Steven Spielberg Brings Ambitious 'Ready Player One' Footage to Comic-Con

The director introduced the spot in Hall H.

It's game on. Fans got a first look at Steven Spielberg's anticipated Ready Player One in Hall H on Saturday at Comic-Con.

The footage for the '80s-themed (but future-set) action-adventure debuted during Warner Bros.' presentation, which included DC films and Blade Runner 2049.

The footage sees star Tye Sheridan as Wade Watts, teenager and gamer on a high-stakes treasure hunt in the all-encompassing video game Oasis, designed by the nostalgic eccentric James Halliday, played by Spielberg favorite Mark Rylance.

We see the stacks of Ohio, the slum where Wade lives. Trailers are stacked one atop another, sky-high. Inside his trailer, we see Wade put on the Oasis gear, and then he's transported into the game. There are flashes of the different environments: a futuristic dance party, Wade hanging out with the Iron Giant ("The Iron Giant is a real player in this story," Spielberg said), Wade racing around in the DeLorean from Back to the Future as he avoids wrecking balls, and fighting Freddie Kruger. We also see the forces of evil, who sit in an office and control avatars in the game, clearly trying to find the treasure before our hero.

It was futuristic, big and ambitious — truly worthy of the book.

Stars Olivia Cooke, T.J. Miller, Ben Mendelsohn and screenwriter Zack Penn were also on hand.

Sheridan, who was a VR nut before joining the film, said that when he first heard about Ready Player One, his reaction was "Holy shit, Steven Spielberg is making a VR movie. I can't wait to see that."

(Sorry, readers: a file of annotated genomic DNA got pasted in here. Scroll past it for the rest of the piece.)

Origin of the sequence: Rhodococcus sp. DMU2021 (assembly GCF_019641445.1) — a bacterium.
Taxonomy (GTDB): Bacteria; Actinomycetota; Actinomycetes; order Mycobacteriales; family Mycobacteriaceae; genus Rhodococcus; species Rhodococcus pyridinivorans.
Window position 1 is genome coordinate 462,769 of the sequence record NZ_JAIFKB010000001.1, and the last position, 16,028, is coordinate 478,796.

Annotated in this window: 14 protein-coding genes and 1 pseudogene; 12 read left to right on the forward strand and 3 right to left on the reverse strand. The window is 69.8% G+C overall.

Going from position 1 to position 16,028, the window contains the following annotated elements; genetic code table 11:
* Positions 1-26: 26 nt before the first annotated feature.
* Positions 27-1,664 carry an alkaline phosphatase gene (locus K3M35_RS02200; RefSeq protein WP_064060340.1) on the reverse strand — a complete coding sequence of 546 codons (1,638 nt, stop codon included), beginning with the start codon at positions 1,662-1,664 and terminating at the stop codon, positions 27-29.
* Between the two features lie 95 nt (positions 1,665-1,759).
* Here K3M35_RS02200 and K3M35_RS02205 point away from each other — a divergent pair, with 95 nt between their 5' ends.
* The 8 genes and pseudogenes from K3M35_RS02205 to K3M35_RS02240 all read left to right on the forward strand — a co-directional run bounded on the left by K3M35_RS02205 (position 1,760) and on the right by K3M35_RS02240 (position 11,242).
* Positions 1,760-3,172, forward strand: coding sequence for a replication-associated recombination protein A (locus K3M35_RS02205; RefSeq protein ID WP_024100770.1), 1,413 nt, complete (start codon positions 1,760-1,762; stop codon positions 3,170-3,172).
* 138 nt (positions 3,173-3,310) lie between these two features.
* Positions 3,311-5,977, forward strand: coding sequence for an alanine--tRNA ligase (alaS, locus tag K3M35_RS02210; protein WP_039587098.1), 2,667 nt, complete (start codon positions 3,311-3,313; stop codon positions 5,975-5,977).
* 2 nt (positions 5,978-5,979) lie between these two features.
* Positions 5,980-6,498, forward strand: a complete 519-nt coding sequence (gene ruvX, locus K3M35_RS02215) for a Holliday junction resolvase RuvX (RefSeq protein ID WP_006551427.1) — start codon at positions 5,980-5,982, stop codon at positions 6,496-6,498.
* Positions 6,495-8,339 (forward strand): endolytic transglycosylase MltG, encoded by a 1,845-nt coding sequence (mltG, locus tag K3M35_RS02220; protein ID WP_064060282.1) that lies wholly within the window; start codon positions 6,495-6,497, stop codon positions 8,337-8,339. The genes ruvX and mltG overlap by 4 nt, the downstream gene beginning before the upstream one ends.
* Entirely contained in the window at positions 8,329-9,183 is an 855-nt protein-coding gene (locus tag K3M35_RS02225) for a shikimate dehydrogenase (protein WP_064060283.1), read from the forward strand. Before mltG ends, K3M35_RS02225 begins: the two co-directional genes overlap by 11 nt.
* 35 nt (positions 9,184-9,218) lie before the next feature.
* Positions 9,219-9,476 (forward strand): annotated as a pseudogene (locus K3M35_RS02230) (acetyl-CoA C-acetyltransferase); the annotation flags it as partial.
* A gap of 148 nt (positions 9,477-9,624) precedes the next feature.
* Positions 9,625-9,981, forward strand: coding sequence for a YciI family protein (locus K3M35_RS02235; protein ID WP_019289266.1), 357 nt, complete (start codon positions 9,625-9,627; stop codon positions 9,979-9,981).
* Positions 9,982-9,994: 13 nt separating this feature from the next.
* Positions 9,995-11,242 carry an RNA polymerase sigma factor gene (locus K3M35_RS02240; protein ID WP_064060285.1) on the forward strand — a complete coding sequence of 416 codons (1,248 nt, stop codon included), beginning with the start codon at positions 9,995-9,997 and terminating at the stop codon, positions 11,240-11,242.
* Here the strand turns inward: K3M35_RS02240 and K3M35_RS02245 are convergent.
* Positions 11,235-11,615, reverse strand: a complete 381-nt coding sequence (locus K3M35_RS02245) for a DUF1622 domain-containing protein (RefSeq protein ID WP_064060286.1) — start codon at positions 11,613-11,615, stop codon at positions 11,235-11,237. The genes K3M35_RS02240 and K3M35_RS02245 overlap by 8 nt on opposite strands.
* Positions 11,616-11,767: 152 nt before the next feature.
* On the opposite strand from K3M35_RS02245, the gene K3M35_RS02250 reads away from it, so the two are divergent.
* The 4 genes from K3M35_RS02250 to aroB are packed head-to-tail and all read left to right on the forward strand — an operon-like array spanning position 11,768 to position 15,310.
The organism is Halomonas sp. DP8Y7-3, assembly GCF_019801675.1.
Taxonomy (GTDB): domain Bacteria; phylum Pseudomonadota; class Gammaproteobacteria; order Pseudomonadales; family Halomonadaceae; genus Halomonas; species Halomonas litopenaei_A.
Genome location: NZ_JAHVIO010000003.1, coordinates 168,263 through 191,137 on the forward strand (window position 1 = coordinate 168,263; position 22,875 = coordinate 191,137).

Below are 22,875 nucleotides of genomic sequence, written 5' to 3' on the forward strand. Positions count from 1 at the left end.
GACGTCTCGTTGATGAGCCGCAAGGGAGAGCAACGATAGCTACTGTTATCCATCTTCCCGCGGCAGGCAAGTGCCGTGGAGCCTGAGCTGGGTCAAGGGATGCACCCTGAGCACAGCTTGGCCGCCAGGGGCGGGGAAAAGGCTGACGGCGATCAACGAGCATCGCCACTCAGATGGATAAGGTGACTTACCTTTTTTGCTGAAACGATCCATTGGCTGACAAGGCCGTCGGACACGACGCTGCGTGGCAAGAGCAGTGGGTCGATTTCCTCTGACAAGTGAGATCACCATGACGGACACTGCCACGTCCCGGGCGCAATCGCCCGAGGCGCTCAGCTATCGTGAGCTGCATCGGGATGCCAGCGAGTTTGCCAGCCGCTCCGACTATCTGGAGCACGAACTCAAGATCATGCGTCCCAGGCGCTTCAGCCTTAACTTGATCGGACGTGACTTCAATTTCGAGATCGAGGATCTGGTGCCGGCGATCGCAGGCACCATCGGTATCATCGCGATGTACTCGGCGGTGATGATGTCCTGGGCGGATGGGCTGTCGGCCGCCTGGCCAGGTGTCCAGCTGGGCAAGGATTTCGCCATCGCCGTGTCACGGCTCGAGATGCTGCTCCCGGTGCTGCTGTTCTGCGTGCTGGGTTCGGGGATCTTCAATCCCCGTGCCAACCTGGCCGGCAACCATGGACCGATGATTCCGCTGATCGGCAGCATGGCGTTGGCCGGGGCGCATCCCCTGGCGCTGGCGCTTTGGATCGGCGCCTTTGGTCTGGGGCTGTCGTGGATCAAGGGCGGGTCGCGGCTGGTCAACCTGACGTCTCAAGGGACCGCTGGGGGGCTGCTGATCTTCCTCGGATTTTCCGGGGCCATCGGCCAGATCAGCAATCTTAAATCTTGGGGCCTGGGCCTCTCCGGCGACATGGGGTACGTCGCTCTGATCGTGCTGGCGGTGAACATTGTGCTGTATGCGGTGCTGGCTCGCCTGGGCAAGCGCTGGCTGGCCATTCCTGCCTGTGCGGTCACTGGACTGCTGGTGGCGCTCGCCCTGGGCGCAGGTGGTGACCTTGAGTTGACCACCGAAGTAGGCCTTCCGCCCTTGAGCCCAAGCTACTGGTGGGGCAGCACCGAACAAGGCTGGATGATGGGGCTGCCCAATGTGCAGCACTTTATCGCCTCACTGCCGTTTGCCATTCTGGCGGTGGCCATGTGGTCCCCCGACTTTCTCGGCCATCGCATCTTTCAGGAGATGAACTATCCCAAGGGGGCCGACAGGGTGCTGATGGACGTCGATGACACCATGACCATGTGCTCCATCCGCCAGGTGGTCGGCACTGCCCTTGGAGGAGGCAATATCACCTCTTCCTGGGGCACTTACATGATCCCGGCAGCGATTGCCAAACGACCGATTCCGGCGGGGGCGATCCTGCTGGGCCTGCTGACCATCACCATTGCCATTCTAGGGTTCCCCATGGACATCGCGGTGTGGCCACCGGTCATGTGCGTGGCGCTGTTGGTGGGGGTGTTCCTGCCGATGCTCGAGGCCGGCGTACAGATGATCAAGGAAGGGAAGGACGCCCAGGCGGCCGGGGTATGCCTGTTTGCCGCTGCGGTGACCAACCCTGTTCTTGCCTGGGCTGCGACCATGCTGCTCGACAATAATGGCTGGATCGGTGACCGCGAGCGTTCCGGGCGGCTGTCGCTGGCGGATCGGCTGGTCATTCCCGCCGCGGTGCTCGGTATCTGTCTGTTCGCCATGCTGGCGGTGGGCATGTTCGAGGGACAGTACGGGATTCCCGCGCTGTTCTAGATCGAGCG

Earlier, Spielberg emerged to pandemonium along with author Ernie Cline.

"I grew up watching this man's movies and studying them," said Cline.

Spielberg praised the book. "It was the most amazing flash-forward and flashback at the same time about a decade I was very involved in, the '80s, and a flash-forward to a future that is awaiting all of us, whether we like it or not," said Spielberg.

Creating the virtual world took two and a half years, said Spielberg.

"I read the book and said, 'They're going to need a younger director,'" he noted.

He acknowledged that being a key influence of the book, he had to leave some of his own works out of the movie, otherwise he would have been accused of "vanity."

"I had to leave a lot of myself out, or I would have had to defer to another director," said Spielberg. "What made me want to tell the story more than anything else was the kind of world 2045 gives to people, which is so dystopian. People are leaving the country and all of a sudden virtual reality gives you a choice, gives you another world to exist in. And you can do anything in that world — anything you can possibly imagine. … That interaction between real life and virtual life, by the third act of this movie, is virtually nonexistent."

Ready Player One hits theaters on March 30, 2018.